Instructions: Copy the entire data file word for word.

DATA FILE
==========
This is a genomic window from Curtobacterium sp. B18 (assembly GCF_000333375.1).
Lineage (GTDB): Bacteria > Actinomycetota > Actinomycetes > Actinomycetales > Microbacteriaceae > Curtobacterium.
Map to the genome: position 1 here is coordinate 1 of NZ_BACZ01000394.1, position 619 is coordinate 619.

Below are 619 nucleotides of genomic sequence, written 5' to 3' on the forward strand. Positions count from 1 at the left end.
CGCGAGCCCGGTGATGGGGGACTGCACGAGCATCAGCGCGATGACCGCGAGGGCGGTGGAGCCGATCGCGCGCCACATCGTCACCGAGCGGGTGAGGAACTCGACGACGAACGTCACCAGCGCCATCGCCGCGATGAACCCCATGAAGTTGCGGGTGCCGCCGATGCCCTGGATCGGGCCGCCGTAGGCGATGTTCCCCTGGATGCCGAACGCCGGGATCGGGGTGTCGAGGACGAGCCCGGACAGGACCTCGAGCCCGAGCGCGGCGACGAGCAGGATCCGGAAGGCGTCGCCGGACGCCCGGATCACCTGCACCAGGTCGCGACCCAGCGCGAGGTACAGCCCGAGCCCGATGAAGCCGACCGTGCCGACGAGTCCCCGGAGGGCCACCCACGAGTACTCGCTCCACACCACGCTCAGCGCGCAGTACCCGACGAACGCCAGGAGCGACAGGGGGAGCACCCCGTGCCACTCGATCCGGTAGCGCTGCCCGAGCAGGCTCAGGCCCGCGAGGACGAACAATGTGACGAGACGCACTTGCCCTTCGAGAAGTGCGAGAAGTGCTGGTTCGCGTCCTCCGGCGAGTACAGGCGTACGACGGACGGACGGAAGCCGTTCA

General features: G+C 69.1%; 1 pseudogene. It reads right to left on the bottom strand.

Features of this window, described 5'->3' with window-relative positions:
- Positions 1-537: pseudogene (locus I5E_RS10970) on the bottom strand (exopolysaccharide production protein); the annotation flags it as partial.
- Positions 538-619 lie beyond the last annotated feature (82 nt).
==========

This is a genomic window from Curtobacterium sp. B18 (assembly GCF_000333375.1).
Lineage (GTDB): Bacteria > Actinomycetota > Actinomycetes > Actinomycetales > Microbacteriaceae > Curtobacterium.
Map to the genome: position 1 here is coordinate 1 of NZ_BACZ01000394.1, position 619 is coordinate 619.

Below are 619 nucleotides of genomic sequence, written 5' to 3' on the forward strand. Positions count from 1 at the left end.
CGCGAGCCCGGTGATGGGGGACTGCACGAGCATCAGCGCGATGACCGCGAGGGCGGTGGAGCCGATCGCGCGCCACATCGTCACCGAGCGGGTGAGGAACTCGACGACGAACGTCACCAGCGCCATCGCCGCGATGAACCCCATGAAGTTGCGGGTGCCGCCGATGCCCTGGATCGGGCCGCCGTAGGCGATGTTCCCCTGGATGCCGAACGCCGGGATCGGGGTGTCGAGGACGAGCCCGGACAGGACCTCGAGCCCGAGCGCGGCGACGAGCAGGATCCGGAAGGCGTCGCCGGACGCCCGGATCACCTGCACCAGGTCGCGACCCAGCGCGAGGTACAGCCCGAGCCCGATGAAGCCGACCGTGCCGACGAGTCCCCGGAGGGCCACCCACGAGTACTCGCTCCACACCACGCTCAGCGCGCAGTACCCGACGAACGCCAGGAGCGACAGGGGGAGCACCCCGTGCCACTCGATCCGGTAGCGCTGCCCGAGCAGGCTCAGGCCCGCGAGGACGAACAATGTGACGAGACGCACTTGCCCTTCGAGAAGTGCGAGAAGTGCTGGTTCGCGTCCTCCGGCGAGTACAGGCGTACGACGGACGGACGGAAGCCGTTCA

General features: G+C 69.1%; 1 pseudogene. It reads right to left on the bottom strand.

Features of this window, described 5'->3' with window-relative positions:
- Positions 1-537: pseudogene (locus I5E_RS10970) on the bottom strand (exopolysaccharide production protein); the annotation flags it as partial.
- Positions 538-619 lie beyond the last annotated feature (82 nt).